Session 142: Top tips for re-engaging disengaged students

Thursday 14th March 2013

Session Title: Top tips for re-engaging disengaged students
Date: Thursday 14th March 2013

The discussion was opened with a question about how disengagement can be identified, in other words, how do we know if a student is disengaged. @Lianne_Allison commented that disengagement can manifest in poor behaviour and / or poor learning. Others reiterated this point and added that negative attitudes towards school and learning as well as disrupting others are also indicators. Later in the discussion, some people debated whether the term ‘disengaged’ was an appropriate way of describing students who are not reaching their potential and suggested that as teachers, the way we describe the problem of the ‘disengaged’ can be rather ‘disengaged’ in itself. I posted a link to a discussion of the construct here:

Ideas for re-engaging students who seemed disengaged acknowledged that disengagement is a mutli-dimensional construct and that it does not simply refer to behavioural engagement, but emotional / relational engagement (including relationship with peers, staff and home) and psychological and cognitive engagement (how challenging and relevant the content of the lesson is). Therefore, suggestions to improve engagement ranged from using music or movement at the start of the lesson to set a tone / pace and expected participation, to demonstrating your own enthusiasm or passion as a teacher, showing them ‘ you are there for them not the job…knowing them as a person” (@TheBenHornbury)

In acknowledgement that not all students who are disengaged are ‘naughty’, there was some discussion relating to how to identify if a student is fully achieving their best, or fully ‘switched on’. There was some concern that those who are ‘silently’ disengaged are not picked up on or seen as less of a problem because they are not disruptive. @JCPiech commented that teachers are often unaware that disengagement is a reflection of a bigger mental health problem which teachers can miss, or worse, exacerbate because of a lack of training in the area. Some people commented that disengagement usually stems from teacher actions (indicating it was unhealthy to make the ‘problem’ the student’s ‘fault’ and pointing out that students don’t like to ‘be preached to’ from someone who they feel doesn’t value or understand them’ – @tmeeky), whilst others (who were also teachers), blamed themselves for failing to engage all students, which, as others pointed out, is unhealthy in itself as the issue is more complex. Disengagement can happen for one or a number of reasons, complexly linked from internal, emotional and mental factors to wider contextual factors of past experiences in school, relationships to staff and peers and home life.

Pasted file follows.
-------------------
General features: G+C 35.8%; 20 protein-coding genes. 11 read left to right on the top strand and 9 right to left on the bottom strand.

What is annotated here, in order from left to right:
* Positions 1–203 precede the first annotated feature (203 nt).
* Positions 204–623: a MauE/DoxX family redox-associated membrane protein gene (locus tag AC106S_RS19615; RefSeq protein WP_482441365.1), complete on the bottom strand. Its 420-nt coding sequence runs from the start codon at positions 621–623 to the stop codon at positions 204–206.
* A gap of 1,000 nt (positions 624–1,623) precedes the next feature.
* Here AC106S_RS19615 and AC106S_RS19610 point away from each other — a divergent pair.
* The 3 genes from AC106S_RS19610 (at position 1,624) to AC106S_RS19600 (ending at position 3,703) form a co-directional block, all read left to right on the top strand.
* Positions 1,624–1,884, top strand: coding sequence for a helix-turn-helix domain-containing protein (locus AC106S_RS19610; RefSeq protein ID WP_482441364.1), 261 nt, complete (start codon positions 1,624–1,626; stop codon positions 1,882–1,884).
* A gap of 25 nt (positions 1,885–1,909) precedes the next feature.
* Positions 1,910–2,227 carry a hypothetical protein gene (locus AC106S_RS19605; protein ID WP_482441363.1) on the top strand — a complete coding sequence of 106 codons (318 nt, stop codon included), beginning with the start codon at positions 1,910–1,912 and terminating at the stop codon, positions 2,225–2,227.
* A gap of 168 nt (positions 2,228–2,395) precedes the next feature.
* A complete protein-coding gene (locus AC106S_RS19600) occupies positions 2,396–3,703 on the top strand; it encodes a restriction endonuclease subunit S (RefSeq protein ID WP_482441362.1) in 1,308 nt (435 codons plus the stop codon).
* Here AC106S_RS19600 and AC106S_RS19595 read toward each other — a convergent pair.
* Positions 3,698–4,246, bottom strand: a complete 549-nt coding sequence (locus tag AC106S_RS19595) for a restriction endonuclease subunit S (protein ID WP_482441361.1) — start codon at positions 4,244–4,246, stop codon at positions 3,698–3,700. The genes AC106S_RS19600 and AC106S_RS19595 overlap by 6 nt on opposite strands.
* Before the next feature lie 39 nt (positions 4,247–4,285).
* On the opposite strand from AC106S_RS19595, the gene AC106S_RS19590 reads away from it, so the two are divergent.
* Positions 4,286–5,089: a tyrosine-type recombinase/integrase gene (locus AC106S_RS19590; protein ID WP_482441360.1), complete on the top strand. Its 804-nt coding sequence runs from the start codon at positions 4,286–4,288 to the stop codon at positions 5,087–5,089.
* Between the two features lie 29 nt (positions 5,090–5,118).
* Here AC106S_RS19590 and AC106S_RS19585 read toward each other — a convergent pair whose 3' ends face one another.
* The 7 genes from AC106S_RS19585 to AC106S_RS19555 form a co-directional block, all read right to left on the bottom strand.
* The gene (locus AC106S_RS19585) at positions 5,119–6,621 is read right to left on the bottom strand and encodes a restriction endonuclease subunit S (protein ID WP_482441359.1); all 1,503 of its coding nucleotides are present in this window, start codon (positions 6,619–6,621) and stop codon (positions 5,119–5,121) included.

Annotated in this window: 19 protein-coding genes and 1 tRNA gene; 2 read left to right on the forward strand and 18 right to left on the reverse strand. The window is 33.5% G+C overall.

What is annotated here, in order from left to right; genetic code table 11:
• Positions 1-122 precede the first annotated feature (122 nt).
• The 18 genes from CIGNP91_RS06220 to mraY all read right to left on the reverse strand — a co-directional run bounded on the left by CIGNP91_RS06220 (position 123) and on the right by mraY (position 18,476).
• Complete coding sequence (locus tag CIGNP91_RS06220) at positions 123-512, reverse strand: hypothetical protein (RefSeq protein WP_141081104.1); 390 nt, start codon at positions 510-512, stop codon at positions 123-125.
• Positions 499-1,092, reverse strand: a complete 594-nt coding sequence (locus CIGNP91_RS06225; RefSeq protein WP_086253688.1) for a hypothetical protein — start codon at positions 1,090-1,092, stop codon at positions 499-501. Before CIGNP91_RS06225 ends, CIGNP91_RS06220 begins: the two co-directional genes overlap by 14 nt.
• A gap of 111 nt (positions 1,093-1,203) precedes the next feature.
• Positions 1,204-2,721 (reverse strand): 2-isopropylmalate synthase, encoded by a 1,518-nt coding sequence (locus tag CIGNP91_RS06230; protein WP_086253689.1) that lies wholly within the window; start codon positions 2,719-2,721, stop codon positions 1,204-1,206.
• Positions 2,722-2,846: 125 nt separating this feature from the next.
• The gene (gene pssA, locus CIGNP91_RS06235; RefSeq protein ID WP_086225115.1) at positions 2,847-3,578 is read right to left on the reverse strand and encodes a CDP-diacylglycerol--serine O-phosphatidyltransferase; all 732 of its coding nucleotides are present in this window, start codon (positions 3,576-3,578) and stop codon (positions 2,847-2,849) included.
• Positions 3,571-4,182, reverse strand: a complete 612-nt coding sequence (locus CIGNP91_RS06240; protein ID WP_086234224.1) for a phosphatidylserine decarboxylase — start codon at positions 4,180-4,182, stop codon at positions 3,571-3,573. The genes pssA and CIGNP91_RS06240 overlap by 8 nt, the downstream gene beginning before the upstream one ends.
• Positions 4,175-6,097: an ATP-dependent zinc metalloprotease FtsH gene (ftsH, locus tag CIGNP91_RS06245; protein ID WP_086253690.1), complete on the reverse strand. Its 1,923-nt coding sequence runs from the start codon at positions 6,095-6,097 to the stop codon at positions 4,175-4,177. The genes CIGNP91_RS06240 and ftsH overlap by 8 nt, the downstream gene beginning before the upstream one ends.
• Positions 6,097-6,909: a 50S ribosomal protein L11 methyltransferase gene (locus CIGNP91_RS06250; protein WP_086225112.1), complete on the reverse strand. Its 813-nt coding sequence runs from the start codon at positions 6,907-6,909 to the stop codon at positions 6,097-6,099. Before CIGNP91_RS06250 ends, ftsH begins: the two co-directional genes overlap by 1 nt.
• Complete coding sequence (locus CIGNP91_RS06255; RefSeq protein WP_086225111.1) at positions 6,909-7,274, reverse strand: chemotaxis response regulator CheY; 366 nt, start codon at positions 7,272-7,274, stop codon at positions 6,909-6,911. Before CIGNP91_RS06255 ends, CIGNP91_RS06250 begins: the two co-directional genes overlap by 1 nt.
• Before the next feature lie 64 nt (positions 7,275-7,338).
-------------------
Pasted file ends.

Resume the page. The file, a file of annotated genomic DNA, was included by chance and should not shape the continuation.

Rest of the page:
As @Eslweb suggested, personalisation is key, as well as relating the content of the lesson to student’s own lives (@Jobinatwigg @day_tom, @jivespin). Relevance of the topic to ‘the real world’ and student’s own lives was explored further and suggested that if work can be linked to something the students enjoy as well as their lives beyond school and in the future , there will be more value to the work for them. It is my opinion that in addition to this, the work itself can hold intrinsic value if it is expressive or creative in any way and therefore a reflection of the student’s own thoughts, personality etc.

@Bussinessangmeri suggested that the expectation on students could be said to be a factor in student disengagement, when the expectations are just too high and students become overwhelmed. Some agreed and others added that a lack of expectation or challenge could have the same effect. It was agreed that a balance of boundaries and clear expectations, along with flexibility, showing interest in the student as a ‘whole person’ and differentiating the tasks step by step was the answer (proximal zone of development).

Some links were provided to blogs with top tips such as and and specific ideas that other schools are currently trying out were suggested such as surveys with your class to reflect on the relevance and challenge of the work, letters and postcards (@aslweb also made the excellent suggestion of postcards featuring student work) and calls home to share relevant praise with home, and ‘friendly competition’ that avoids apathy in class and by passes some of the peer pressure ‘not to care’.

There seemed to be very few comments about actually identifying a list of disengaged students, trialing interventions with these groups or tracking any data about student attitudes or engagement. There was a sense that it was difficult to put into quantitative terms but talking to students, allowing a degree of choice over content of lessons and flexibility (adapting lessons, subtle us of behaviour management that means teachers seen as ‘human) were seen as vital. Something to avoid (as noted by @kevupnorth) was assuming you know why a student is disengaged and that you know how to ‘fix’ this.